For the last couple of decades the deep fried Mars Bar has come to symbolise every imagined horror inherent in the Scottish diet.
If you believe the national media, then everyone from Eyemouth to Orkney is liquidising the things and injecting them intravenously in some sort of Mad Max-inspired post-industrial wasteland.
Most Scots I know have never eaten one. So, if we’re going to get to the bottom of this epic misrepresentation, then we need some intrepid investigative journalism.
As WOW247’s resident sugar-addict, I set out to see if people would indeed fry anything I gave them, rated these Frankenstein creations against each other and finally asked; is the deep fried Mars Bar really for Scots at all?
Round 1: The Classic Mars Bar
Concorde Fish Bar in Tollcross were conveniently open for lunch and sold the things for the best part of £1.80 a pop.
Supposedly, although it’s disputed, the ‘delicacy’ originated in the Carron Fish Bar in Stonehaven.
If you look at the array of random products Scottish chip shops do sell, it’s not difficult to see how two and two was first put together.
Whilst I waited for my mars bar to be dipped in batter, coated in bread crumbs, battered again and then fried, the lads behind the counter regaled me with the time a fella from the Kings Arms next door ordered 56 pickled eggs to eat for a bet, which he then won.
I was assured they’re only really sold to tourists, but they’ve put too much thought into it for that.
The batter was soft, with the chocolate roughly holding its shape. The concoction was obviously sickly overall, but it was still genuinely enjoyable.
Quite seriously, the addition of Raspberry sauce was magical. It didn’t have the forewarned horror factor I was expecting.
Round 2: Cream Egg
I came prepared for this one, and fortunately, The Castle Rock Fish Bar in the Grassmarket were up for chucking a creme egg in their fryer.
Once you start talking about the concept of frying anything with staff, no matter how taken aback they might be, most are more than happy to oblige, or to give out tips. Oreo biscuits, apparently.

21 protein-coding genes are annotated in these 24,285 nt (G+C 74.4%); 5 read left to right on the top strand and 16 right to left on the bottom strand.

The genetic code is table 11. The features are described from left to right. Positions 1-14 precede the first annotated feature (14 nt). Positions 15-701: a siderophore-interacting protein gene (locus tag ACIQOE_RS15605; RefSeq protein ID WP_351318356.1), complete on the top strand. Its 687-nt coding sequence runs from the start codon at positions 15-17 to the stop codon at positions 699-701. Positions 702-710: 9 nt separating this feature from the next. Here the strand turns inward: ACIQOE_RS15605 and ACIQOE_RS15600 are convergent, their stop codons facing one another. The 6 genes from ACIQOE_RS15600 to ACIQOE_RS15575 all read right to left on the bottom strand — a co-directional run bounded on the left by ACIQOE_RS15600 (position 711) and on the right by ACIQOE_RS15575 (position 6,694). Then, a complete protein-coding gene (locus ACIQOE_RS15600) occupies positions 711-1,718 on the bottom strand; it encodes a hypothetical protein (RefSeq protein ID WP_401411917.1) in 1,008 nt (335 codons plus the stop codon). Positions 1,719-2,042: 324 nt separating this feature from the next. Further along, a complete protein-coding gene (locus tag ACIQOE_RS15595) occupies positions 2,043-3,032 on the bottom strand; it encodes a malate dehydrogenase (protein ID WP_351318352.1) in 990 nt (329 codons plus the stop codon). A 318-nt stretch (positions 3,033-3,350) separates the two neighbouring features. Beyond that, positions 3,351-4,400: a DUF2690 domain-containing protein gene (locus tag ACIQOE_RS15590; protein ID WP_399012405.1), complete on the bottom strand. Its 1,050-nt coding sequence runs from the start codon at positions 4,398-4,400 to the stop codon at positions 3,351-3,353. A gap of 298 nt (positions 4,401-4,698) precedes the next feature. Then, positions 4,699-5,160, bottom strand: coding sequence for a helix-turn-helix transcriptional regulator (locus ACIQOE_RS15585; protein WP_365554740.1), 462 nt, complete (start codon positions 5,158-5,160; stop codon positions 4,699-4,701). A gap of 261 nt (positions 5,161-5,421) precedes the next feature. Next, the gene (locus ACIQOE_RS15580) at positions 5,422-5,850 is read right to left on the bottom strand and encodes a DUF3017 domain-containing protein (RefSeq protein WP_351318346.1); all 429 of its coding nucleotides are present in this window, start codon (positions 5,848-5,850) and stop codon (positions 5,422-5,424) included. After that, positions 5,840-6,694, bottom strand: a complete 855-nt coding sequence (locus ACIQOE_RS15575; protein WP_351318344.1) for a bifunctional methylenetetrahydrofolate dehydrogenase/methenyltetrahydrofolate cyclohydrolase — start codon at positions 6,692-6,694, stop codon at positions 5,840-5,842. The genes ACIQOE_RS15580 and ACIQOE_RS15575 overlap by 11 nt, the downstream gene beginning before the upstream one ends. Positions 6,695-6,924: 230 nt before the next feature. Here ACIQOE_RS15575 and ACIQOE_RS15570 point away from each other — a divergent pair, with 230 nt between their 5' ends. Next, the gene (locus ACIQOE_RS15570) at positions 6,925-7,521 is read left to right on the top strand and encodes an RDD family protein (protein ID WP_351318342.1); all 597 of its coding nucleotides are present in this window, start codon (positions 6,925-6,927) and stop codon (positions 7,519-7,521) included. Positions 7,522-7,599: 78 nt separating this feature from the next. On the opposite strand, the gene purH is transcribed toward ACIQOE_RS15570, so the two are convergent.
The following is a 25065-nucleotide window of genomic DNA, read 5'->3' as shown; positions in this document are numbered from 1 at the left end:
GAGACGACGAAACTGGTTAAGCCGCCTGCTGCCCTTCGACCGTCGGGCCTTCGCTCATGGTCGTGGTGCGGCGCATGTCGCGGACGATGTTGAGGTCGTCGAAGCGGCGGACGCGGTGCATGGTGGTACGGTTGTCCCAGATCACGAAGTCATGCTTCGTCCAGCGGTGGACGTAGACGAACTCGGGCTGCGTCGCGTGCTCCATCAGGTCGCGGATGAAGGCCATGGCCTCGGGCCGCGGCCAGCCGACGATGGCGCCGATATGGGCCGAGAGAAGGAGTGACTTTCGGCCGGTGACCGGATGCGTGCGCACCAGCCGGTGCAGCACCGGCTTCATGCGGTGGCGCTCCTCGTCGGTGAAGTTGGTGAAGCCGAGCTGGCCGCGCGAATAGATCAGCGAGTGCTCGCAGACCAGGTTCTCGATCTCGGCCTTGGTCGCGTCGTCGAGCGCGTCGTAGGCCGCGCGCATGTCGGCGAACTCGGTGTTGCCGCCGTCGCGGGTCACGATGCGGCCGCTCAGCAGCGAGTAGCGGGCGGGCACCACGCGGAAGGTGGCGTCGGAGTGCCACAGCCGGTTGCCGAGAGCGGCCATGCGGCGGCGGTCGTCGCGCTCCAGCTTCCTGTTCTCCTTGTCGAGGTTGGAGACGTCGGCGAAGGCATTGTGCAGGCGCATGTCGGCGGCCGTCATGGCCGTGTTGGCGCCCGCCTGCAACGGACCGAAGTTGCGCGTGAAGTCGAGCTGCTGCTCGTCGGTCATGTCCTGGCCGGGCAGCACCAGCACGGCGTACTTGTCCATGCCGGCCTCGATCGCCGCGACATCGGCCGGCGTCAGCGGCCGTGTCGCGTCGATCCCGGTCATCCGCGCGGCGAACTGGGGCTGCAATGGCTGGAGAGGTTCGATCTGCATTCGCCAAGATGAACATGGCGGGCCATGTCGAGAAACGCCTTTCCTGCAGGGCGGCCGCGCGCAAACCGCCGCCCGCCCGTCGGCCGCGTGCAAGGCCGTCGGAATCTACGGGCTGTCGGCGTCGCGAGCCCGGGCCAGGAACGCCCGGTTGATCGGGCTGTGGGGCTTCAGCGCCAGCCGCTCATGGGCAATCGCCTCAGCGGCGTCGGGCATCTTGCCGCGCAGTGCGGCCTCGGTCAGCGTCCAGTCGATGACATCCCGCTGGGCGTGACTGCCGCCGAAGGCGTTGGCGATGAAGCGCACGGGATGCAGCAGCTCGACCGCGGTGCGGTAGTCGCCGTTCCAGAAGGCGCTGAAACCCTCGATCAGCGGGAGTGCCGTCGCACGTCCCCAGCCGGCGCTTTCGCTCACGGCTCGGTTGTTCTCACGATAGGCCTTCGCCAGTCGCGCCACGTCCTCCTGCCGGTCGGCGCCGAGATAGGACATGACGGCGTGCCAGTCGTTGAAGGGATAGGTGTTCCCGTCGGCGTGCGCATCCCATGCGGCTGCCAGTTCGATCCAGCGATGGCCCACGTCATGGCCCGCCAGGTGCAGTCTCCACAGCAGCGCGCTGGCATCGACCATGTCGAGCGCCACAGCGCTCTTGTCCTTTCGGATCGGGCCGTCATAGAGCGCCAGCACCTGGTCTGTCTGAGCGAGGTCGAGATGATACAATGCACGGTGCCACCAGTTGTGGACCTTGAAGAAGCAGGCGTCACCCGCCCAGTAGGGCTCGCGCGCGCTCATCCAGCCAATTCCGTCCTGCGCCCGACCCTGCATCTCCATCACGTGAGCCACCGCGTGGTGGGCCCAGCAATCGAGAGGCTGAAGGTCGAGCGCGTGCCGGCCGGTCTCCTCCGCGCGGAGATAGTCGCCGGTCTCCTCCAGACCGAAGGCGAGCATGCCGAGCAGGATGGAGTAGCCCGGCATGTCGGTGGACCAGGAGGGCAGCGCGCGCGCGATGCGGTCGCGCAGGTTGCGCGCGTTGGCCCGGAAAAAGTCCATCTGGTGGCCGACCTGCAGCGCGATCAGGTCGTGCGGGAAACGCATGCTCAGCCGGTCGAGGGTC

We’ll see about that.
With Castle Rock being in a tourist area, Pawel and his staff echoed the fact that it was mainly tourists ordering the Mars Bars.
The creme egg though, that was a new departure.
As you can see it the batter actually forms an effective outer shell, allowing the egg to be, with a little teasing, cracked open.
The overall effect was like eating extremely thick sticky and frighteningly sweet PVA glue. Chewy and far too sweet to still reasonably enjoyable, but workable nonetheless.
Round 3: Maltesers
Uncles on George IV Bridge were up for frying literally anything.
After a quick chat, Emre and Bartak settled on a workable strategy for making a light, floating chocolate batter itself effectively.
With a little forced dunking, Emre polished the little battered balls with some whipped cream and coco powder, giving it actually presentation.
Sticking together in little clumps, they were described by local postman and jobbing actor Bobby Robertson as tasting “like a doughnut.” Which is about right.
The middle seems to compact and solidify, making them have a crunchy texture and an almost ‘bready’ taste.
Round 4: Wispa Gold
Jamal in Giuliano’s on Union Place was a little worried about me.
My walking had slowed and my heart was now beating very fast, so I’d started to share his concern.
He sold the Mars Bars, like the rest, but was adamant that they “had nothing to do with Scotland really,” though the deep fried pizza had “always been in Scotland, for the last 30 years.”
As he would only fry ‘hard things’, and I was curious about the effects of deep frying on caramel, I opted for a Wispa Gold.
What actually happens to the caramel is that it seems to vanish, as this is an aerated bar too, it all sort of melts into the batter.
The taste wasn’t too far from the original, but all the velvety texture was lost and it almost felt like an empty batter shell.
Round 5: Oreo Biscuits
It had to be tried. It really did.
The guys at The Mermaid on Leith Walk were more than happy to help.
Antonio Carolla and Emma Cameron presenting a neat half dozen.
This actually works a lot better than you’d imagine.
They lose all their crunch, becoming soft, but not in ‘left in the tin’ kind of a way.
Essentially they still taste the same, with a runny middle. There was a bit of a fishy taste, but is a common issue in the world of battered chocolate.
Many places I went too wouldn’t even fry any in case the fish started getting a chocolatey flavour in return.
Bonus Round: Turkish Delight
Julia who worked behind the counter was curious about the effect of deep-frying on a typical bar of Turkish Delight.
Despite groans from my arteries, I relented and found that it actually works bizarrely well.
The jelly refused to melt, leaving the chocolate to act as a glue between it and the batter.
The rose flavour even takes the sickly sweetness away, to an extent. This is rivaling the classic.
Contest-wise, it’s a solid draw between the classic Mars and the Turkish upstart.
The deep fried Mars Bar might have been born in Scotland, but it hardly feels Scottish. It’s a tourist trap as big as Nessie or the new series of Outlander.
Antonio at The Mermaid once sold 24 to some students. It’s not for the locals. Just for bored folk with access to an industrial fryer.
Why do Scottish people fry everything when you ask? Simply because they’re lovely. That’s all.
Anyway, I had to stop before I started developing some sort of Edinburgh chocolate-based munchy box.
Or before I developed Type 2 diabetes.
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All photos by Tom Crosby